I looked at his salt and pepper stubble under the oxygen mask and wished we could shave him while he still had any connection with this world.  Julie rubbed his face with a warm washcloth over his eye lids and his forehead and his hair and his dry lips sucking in numbered breaths.  The scar across his chest reminded me of his CABG a few years before and I wondered who had helped him recover from that.  Or who had gotten him to his coumadin appointments or to his doctor's appointment with one of my co-residents.  I remembered Pop had had a CABG too, and I'd come home to take care of him.  My hands were colder than Raymond's, but I knew they wouldn't be for long.  I squeezed his hand and rubbed his shoulder and looked at the liquid drip into his veins.  His arterial line was oozing and when I moved my hand away there was a puddle of serous fluid in his palm.  I was surprised each time I returned and his hands felt so warm.  

His heart rate had slowed way down, despite us turning off both rate-controlling medications. His blood pressure was low again.  His O2 sat was 92%.  I watched his heart monitor flutter around 66-62-60-58-59-58-57.  When you don't get enough oxygen and your most recent blood gas shows that your pH is 7.10, your heart doesn't work well.  Your body is tired.

I remember now what I said at Pop's service, that he was tired and it was time.  

And maybe it is time.  I fretted and went back and forth with his intubation with the attending earlier, knowing that I could convince him to get the tube in in throat and that on the ventilator I could fix his blood gas. But I couldn't fix his lung disease, or his heart disease, or his kidney disease, or his loneliness.  The most I could do was prolong this inevitable thing that may have taken him even as I have been writing.  And he may do to a nursing home or a "rehab" facility which the fellow, who did moonlighting there, said was "a fate worse than death."  I knew Raymond was tired, too, and that he felt tired, and sad, and frustrated and alone.  I supposed he was ready, "Do you understand that you might die?" Neal yelled at him as we tend to do with those who are very sick.  He nodded.  

I fought back tears as I held his hand and looked out his window, thinking of my med student's patient who had died a couple years before at the VA and her asking me if I'd been there when he died.  I hadn't.  The nurses called when he was almost gone, but I didn't want to see the end and he'd been in a coma all day.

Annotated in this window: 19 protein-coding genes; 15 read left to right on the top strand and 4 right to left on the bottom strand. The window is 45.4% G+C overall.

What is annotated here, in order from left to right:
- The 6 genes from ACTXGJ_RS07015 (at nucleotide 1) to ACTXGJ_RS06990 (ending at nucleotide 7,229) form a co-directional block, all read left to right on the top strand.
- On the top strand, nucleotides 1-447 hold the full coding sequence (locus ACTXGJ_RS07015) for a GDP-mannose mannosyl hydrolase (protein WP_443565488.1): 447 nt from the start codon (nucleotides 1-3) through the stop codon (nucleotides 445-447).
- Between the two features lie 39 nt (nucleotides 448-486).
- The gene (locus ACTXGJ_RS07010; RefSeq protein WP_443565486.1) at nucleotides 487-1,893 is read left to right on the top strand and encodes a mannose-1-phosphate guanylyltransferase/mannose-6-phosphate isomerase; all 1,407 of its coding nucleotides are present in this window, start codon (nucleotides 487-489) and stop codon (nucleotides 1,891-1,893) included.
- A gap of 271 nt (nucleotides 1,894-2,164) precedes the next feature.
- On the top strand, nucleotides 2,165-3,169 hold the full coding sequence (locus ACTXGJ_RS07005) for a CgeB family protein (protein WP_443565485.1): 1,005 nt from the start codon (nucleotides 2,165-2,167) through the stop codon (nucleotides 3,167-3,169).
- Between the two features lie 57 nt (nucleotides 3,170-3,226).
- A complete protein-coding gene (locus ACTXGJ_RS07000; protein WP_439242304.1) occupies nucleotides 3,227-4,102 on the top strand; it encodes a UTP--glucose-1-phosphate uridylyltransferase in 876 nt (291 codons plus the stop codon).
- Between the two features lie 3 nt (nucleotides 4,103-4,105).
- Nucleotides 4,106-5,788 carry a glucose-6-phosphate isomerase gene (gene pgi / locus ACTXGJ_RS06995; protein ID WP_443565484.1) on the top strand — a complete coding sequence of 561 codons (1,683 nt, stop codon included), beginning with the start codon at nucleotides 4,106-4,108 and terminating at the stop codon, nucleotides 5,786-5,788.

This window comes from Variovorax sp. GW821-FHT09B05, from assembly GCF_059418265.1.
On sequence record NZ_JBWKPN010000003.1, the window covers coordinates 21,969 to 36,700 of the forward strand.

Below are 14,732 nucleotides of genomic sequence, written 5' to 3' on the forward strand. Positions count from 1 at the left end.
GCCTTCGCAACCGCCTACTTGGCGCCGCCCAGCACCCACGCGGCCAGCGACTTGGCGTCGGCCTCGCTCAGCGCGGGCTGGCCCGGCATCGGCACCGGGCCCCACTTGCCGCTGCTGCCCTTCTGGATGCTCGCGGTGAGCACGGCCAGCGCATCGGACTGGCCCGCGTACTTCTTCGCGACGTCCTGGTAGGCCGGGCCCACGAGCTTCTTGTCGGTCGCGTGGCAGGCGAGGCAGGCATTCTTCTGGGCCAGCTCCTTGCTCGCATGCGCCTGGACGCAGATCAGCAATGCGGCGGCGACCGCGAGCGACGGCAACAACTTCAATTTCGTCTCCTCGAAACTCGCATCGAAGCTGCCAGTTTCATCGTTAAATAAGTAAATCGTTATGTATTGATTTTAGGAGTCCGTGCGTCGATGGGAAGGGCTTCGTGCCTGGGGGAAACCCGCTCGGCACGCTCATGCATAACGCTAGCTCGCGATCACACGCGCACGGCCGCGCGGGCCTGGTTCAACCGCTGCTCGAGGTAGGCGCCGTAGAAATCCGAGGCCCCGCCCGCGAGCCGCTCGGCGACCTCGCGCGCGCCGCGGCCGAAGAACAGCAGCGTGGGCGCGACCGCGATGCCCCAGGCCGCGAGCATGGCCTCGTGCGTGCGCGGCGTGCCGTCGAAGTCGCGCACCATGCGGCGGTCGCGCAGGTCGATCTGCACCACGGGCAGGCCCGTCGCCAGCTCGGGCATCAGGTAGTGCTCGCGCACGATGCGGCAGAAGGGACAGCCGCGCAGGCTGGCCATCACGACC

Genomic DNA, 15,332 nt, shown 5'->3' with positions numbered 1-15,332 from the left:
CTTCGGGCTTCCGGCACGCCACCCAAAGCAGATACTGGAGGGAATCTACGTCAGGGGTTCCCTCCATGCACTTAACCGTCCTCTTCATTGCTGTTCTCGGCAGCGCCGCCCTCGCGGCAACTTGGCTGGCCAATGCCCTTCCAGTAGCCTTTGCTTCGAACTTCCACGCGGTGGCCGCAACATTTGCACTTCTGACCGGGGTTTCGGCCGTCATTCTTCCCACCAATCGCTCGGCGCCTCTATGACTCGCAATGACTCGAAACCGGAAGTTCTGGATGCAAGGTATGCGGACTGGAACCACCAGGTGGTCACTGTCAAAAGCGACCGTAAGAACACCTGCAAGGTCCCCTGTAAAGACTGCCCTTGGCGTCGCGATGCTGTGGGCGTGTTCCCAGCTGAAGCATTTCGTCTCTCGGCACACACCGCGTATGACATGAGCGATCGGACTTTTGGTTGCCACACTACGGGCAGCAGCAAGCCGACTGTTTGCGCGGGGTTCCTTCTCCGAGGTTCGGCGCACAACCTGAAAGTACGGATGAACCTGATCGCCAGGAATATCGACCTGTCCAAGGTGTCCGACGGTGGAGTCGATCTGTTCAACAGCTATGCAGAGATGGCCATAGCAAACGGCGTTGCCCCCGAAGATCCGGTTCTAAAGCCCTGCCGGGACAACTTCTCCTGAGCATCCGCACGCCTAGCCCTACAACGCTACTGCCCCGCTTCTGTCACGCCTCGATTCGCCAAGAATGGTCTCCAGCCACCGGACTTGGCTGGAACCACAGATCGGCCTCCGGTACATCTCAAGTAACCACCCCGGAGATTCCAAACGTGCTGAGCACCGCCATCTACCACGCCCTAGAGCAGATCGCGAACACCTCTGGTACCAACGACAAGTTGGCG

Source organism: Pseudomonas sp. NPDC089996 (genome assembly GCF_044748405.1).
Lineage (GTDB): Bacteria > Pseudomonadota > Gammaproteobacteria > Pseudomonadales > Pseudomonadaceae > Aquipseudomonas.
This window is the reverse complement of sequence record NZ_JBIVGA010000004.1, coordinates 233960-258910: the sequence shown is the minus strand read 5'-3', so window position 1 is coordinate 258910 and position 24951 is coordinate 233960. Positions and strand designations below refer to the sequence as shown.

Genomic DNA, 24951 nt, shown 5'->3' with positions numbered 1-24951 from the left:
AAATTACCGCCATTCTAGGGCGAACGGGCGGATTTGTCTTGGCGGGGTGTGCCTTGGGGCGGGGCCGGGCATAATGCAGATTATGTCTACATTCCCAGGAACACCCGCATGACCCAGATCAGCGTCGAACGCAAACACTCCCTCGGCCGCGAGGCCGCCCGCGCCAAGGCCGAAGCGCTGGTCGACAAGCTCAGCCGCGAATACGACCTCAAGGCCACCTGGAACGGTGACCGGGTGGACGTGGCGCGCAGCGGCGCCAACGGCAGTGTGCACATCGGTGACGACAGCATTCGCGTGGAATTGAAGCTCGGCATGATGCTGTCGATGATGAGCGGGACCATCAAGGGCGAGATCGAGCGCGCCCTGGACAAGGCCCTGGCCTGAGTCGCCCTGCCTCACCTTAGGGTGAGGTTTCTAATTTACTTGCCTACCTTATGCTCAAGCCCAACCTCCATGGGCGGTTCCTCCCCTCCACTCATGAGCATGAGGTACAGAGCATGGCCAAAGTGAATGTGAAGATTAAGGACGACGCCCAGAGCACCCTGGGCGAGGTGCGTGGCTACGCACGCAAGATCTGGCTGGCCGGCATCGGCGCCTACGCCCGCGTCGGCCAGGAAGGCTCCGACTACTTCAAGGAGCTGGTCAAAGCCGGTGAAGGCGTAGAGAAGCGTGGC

All I could do now for Raymond was bear witness to his candle flickering out.  I could make him comfotable so his last breaths weren't agonal.  I went to the bathroom and came back to say goodbye to him, "Just relax," his eyes flickered again and I placed my other hand over his heart feeling it beat, still warm, in his scared chest, "Everything is okay.  I'll see you soon.  You're doing great." I squeezed his hand and asked Julie, who was now doing her charting in his room instead of outside where the nurses usually sat to keep his respiratory rate below 30--to keep him comfortable.  She said she'd thought he would go faster once we'd started the morphine drip, but she wanted to not let him die alone.

As I waited to talk to her before I left, they moved his 84 year old neighbor out in a body bag.  He'd come in the night before after being found on the floor of his apartment covered in flies and feces when the management came in to see if the fire alarm was still working--so dehydrated his tongue was retracted back into his throat.  His leg was dead with dry gangrene and by the morning when I came in his arm, too, was cold and pulseless.  And while he'd been report-ably able to nod appropriately in the ER, he was no longer waking up at all even though we'd turned off the sedation hours before.  I cringe to think that his last days were spent alone on the floor of his apartment like that.  I cringe and I cry.  I'd tried to find any family or friends of his that morning, but he'd only listed the security guard at the place where he had lived five years ago, a man who remembered him but had only had casual small conversations with him and knew of no family or friends.  Every year after that when he'd renewed his lease, his apartment manager had said he'd left that line on the form blank.  "No family or emergency contacts listed."  Not a single soul to call or care or even know that he's gone.  No one to claim the body.  No one to know.